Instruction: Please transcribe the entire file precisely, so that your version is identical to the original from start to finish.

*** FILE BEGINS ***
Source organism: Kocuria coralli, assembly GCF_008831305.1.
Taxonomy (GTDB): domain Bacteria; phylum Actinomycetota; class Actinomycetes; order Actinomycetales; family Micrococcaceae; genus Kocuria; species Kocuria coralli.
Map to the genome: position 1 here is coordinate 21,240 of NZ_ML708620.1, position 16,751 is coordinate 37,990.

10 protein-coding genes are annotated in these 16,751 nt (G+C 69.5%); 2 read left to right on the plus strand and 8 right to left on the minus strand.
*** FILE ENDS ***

Source organism: Kocuria coralli, assembly GCF_008831305.1.
Taxonomy (GTDB): domain Bacteria; phylum Actinomycetota; class Actinomycetes; order Actinomycetales; family Micrococcaceae; genus Kocuria; species Kocuria coralli.
Map to the genome: position 1 here is coordinate 21,240 of NZ_ML708620.1, position 16,751 is coordinate 37,990.

10 protein-coding genes are annotated in these 16,751 nt (G+C 69.5%); 2 read left to right on the plus strand and 8 right to left on the minus strand.